The court of appeal on criminal cases of the state of Texas has postponed for 60 days the death penalty, 44-year-old John Hummel. In 2009, he stabbed his pregnant wife, beaten to death five-year-old father-in-law, then burned the house to conceal the crime. Hummel dealt with family members to live with his mistress. In 2011, he was sentenced to death. This writes Meduza.
Hummel was supposed to be executed on 17 March. However, the court decided that the execution should be postponed “in light of the current crisis in health care and the massive resources required to address this emergency.”
According to the latest Texas revealed 134 cases of mers in the United States — 7 323 case.
On the transfer penalty, insisted the lawyer Hummel Michael Moul. He cited several arguments: the execution will be attended by the witnesses and prison staff, and if someone of them will be infected with the coronavirus will infect and the rest; if due to infection of some of the prison staff trained to carry out the death sentences will have to be replaced, the execution may be done improperly; Hummel will not have time to see loved ones before death as due to coronavirus Dating in prison is prohibited. The Dallas drug crimes attorneys can help with any legal troubles you might be facing.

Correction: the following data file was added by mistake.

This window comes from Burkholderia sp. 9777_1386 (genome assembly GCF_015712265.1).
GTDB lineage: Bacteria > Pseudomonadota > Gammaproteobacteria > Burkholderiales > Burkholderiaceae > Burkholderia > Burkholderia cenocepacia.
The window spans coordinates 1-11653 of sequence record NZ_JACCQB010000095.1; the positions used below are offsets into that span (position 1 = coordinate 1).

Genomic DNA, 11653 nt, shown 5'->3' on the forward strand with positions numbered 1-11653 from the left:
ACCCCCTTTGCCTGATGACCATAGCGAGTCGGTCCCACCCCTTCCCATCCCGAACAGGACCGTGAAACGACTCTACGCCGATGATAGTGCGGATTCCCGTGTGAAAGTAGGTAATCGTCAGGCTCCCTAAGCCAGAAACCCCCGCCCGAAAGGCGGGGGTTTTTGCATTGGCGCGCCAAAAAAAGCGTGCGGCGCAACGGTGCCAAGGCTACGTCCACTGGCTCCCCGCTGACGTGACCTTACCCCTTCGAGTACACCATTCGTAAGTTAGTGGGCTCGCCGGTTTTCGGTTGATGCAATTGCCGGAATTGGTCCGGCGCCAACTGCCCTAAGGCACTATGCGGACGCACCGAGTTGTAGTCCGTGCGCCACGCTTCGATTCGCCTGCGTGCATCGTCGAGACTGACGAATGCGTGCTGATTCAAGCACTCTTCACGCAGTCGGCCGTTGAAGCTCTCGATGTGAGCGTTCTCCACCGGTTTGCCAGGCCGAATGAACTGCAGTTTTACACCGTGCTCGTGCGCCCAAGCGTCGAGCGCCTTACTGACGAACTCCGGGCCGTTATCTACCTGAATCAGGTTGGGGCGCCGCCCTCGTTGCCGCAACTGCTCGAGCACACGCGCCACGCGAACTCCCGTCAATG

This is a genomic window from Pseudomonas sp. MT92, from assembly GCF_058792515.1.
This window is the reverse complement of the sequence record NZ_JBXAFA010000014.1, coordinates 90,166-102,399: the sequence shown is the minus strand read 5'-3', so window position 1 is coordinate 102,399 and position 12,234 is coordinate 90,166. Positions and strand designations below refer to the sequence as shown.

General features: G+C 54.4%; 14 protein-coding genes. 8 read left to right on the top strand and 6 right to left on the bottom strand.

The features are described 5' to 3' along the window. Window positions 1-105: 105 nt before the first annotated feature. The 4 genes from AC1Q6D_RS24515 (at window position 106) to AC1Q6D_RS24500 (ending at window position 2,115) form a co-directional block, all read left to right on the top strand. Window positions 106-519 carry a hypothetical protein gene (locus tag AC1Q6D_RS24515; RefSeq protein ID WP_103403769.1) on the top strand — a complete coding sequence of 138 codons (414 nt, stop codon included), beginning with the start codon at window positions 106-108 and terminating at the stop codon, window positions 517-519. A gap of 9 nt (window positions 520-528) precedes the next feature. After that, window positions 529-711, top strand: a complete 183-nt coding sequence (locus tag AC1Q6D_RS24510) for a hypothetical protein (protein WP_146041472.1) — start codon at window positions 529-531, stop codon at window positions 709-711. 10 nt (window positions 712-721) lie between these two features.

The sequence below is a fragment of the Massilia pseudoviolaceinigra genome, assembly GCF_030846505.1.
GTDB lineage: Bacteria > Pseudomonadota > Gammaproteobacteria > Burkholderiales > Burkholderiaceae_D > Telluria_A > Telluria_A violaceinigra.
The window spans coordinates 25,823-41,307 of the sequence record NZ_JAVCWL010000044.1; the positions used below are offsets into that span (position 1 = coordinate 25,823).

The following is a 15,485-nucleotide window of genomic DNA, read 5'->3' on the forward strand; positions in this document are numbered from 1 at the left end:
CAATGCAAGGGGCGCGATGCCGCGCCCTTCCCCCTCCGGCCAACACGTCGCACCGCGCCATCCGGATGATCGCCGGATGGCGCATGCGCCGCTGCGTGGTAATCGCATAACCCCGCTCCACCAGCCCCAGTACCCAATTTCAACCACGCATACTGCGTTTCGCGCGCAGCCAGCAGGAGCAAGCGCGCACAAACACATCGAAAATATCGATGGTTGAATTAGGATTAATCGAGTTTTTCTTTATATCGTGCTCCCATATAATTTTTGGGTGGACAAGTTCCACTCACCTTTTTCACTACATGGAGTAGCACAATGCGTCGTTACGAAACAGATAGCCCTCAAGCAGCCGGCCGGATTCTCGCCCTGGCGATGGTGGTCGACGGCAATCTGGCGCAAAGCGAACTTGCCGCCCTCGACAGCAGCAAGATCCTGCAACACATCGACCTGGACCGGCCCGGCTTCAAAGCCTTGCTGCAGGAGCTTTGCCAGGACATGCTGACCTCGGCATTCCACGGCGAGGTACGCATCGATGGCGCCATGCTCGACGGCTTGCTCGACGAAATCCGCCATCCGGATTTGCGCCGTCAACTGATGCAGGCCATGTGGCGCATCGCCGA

County da Tarrant, who was pressing charges against Hummel, and the Texas Department of criminal justice which operates prisons in the state, opposed a stay of execution. The Department emphasized that the introduced additional checks for staff and visitors to prisons, to reduce the risk of the spread of coronavirus. However, the court did not heed these arguments.
The sentence Hummel delayed until mid-may 2020. Prior to that, in Texas scheduled five executions. Will death sentences at the appointed time, unknown.
The lawyer of the convict Tracy Beatty, who strangled his mother and is awaiting execution on March 25, said that also will file a petition for postponement of execution of a death sentence.
Texas had already endured the penalty due to emergencies. In his application, the lawyer Hummel Michael Mole has mentioned two such cases. In 2001, the Governor of Texas was postponed by 30 days the execution of the death sentence, scheduled for September 11. In 2017, the court postponed for three months the execution of a criminal, a lawyer who lived in the area affected by the hurricane “Harvey”.